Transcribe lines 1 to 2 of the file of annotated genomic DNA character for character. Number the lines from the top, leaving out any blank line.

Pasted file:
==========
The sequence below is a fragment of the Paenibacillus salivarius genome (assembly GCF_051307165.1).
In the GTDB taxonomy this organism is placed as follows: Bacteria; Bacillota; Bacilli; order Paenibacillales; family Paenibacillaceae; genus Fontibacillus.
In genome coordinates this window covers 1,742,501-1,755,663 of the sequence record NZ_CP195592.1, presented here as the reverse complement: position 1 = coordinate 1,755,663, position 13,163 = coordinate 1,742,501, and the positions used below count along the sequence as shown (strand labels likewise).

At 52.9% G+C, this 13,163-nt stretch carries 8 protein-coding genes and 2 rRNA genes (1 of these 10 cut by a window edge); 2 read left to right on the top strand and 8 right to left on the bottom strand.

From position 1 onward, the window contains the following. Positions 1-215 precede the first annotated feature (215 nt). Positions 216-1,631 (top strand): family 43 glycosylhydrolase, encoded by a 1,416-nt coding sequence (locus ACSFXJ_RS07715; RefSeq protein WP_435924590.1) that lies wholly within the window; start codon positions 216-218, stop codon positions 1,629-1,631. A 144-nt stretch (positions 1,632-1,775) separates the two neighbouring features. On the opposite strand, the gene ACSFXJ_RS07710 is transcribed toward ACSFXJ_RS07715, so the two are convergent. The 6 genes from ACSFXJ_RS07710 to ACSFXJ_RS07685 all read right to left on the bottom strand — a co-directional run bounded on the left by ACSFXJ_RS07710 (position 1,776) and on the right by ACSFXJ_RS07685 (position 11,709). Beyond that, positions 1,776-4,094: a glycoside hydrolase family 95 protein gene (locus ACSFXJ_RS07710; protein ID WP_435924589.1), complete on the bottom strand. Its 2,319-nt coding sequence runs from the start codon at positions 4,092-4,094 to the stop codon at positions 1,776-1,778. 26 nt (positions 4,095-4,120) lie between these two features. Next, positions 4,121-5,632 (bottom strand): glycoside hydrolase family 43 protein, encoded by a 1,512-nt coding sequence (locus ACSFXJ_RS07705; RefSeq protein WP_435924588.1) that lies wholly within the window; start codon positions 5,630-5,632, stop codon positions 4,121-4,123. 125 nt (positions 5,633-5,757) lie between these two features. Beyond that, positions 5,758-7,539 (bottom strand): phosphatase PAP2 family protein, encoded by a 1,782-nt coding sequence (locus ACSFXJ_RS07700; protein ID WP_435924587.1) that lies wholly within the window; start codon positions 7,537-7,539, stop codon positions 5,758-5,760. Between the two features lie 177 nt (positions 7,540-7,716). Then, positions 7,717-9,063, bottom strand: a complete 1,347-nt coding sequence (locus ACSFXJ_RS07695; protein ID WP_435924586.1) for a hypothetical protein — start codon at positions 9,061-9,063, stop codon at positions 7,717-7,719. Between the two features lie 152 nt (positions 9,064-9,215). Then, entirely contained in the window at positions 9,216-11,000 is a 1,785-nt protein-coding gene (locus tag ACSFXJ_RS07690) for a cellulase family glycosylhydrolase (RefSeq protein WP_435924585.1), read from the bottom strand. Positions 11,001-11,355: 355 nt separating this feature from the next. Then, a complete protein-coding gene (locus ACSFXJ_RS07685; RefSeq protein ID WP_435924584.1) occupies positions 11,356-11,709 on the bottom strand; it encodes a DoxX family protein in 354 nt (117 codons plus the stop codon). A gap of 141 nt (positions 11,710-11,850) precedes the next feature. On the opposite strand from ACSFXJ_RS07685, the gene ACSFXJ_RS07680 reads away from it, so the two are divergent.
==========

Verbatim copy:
The sequence below is a fragment of the Paenibacillus salivarius genome (assembly GCF_051307165.1).
In the GTDB taxonomy this organism is placed as follows: Bacteria; Bacillota; Bacilli; order Paenibacillales; family Paenibacillaceae; genus Fontibacillus.